How Does IBM’s New, Hosted Email Stack Up to Gmail?

[qi:012] [qi:004] Following Om’s report on the new iNotes email service from Lotus, a division of IBM, we decided to reach out to Google and see how that company feels the new service compares to Gmail. Like Gmail, iNotes is a hosted service, one that supports webmail POP3, IMAP and IMAP IDLE for mobile devices. Lotus is charging $3.75 a month, competitive with the cost of a Gmail Pro account, but a Gmail Pro account comes with 25GB of storage while iNotes’ storage is a mere 1 GB. Google spokesman Andrew Kovacs gave us some thoughts on other differences between the two services.

“First, at a high level, we’re excited by this news because it’s further validation that things are moving toward the cloud,” Kovacs said. “But it’s not on par with Google Apps. [iNotes is] designed to supplement office email instead of replace it, which doesn’t bring the reduction in cost and complexity and other full benefits of cloud computing. [IBM’s] data sheet says that it is for users who do not need full-fledged collaboration.”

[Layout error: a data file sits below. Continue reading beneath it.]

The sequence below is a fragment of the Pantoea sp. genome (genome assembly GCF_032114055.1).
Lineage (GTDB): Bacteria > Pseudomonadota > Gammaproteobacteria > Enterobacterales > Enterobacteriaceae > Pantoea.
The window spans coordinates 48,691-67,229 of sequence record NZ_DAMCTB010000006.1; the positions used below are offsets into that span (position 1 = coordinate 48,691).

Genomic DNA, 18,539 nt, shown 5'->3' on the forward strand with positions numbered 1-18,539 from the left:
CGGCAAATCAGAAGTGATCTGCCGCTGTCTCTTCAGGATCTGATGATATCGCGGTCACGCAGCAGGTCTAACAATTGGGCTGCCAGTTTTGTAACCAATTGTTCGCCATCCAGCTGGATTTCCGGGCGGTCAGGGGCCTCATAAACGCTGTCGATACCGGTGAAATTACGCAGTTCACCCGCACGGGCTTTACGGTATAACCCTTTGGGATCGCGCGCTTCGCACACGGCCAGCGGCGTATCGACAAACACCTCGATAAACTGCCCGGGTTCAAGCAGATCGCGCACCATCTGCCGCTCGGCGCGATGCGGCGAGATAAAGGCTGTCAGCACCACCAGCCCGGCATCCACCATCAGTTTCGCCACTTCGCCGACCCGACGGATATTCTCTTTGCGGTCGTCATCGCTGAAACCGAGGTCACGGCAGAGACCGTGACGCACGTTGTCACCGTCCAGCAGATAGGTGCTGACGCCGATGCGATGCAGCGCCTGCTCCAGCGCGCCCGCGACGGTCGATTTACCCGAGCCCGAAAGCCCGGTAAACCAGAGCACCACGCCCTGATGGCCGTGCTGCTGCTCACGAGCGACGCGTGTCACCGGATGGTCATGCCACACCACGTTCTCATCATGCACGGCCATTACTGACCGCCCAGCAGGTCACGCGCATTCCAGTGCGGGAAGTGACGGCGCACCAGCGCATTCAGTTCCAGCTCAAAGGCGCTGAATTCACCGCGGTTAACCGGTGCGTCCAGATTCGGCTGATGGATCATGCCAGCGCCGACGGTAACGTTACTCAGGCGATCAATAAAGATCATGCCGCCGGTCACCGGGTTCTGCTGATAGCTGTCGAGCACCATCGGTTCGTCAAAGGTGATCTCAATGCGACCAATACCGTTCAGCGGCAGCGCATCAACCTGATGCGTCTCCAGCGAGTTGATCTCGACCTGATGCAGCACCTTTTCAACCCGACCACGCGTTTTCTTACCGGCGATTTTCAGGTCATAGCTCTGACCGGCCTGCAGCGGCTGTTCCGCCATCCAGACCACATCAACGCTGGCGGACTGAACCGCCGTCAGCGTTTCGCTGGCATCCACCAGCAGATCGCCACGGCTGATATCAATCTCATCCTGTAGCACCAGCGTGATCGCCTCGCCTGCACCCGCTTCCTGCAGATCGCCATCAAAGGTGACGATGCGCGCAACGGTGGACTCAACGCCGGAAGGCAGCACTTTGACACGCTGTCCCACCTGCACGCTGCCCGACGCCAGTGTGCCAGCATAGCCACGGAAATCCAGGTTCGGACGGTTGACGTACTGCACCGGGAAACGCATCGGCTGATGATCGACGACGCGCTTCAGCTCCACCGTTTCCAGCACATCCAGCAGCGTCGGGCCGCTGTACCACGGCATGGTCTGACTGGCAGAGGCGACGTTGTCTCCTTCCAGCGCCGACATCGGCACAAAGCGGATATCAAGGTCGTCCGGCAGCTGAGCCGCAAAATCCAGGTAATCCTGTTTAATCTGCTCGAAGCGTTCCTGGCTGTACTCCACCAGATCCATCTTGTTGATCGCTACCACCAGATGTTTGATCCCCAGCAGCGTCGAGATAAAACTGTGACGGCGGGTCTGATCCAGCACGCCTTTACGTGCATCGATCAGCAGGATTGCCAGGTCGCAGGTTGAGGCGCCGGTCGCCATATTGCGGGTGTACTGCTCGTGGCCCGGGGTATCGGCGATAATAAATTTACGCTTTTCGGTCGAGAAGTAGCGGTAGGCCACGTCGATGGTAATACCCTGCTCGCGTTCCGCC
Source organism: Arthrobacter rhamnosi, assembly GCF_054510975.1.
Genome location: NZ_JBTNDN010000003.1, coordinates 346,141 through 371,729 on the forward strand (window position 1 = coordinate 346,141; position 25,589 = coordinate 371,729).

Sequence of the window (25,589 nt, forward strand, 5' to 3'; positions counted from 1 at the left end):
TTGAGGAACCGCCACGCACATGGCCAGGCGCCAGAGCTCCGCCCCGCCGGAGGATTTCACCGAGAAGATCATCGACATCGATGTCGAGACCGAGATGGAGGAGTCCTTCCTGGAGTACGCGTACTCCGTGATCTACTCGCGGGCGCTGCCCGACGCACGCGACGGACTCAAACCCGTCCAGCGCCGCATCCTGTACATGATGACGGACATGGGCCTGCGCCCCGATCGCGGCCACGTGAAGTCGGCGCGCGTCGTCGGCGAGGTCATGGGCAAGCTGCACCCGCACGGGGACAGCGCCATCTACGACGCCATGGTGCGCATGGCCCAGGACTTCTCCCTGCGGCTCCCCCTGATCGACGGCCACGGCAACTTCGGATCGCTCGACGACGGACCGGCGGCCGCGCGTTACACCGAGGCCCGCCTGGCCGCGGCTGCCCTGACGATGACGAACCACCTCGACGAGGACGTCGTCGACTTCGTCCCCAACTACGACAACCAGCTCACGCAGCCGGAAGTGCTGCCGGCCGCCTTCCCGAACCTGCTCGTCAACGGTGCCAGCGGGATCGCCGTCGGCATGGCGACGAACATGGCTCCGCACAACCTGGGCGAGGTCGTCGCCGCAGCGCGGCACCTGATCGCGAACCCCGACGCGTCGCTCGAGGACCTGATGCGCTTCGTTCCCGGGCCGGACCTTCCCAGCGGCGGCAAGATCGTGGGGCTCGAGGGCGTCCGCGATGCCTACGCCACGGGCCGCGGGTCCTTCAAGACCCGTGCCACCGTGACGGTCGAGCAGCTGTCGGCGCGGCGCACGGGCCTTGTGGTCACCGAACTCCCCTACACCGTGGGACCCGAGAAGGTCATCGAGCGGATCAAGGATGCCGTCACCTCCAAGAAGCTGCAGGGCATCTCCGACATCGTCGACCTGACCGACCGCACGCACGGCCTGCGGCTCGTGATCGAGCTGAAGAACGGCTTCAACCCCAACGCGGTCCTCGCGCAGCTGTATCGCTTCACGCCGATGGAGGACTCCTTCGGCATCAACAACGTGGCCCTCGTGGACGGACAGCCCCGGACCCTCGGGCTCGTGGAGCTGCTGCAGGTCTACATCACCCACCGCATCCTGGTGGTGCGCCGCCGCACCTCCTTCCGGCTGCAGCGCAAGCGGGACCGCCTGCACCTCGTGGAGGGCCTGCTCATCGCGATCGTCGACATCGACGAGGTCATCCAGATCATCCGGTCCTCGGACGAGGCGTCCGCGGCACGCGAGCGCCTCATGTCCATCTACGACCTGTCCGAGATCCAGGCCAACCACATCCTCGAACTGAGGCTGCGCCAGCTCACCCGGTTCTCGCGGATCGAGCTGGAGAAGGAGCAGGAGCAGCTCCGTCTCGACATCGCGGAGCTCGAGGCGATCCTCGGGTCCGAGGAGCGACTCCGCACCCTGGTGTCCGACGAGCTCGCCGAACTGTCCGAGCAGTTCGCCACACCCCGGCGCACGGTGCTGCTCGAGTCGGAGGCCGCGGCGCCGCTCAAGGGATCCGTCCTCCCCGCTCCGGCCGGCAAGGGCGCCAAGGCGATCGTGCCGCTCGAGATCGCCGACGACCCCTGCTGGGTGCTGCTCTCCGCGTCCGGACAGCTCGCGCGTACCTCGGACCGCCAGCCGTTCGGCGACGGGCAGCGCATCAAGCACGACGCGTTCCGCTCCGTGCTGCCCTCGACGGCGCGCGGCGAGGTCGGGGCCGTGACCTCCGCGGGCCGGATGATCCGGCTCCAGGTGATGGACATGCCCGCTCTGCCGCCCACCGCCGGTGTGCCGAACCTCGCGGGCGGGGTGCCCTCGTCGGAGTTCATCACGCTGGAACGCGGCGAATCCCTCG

Kovacs also pointed to what he said were Gmail’s adjunct and mobile advantages compared to Lotus iNotes, among them integrated voice and video chat, robust support for mobile devices, platforms and applications, and more.

IBM’s Lotus Notes, the company’s enterprise, non-cloud-based email platform,  has a high number of paid mailboxes — some 145 million — in use. It’s possible that IBM intends iNotes to be more of a cloud-based adjunct to Notes than a competitor for Gmail.  At this point, for most users of hosted email, I’d say that Gmail has a number of advantages over it.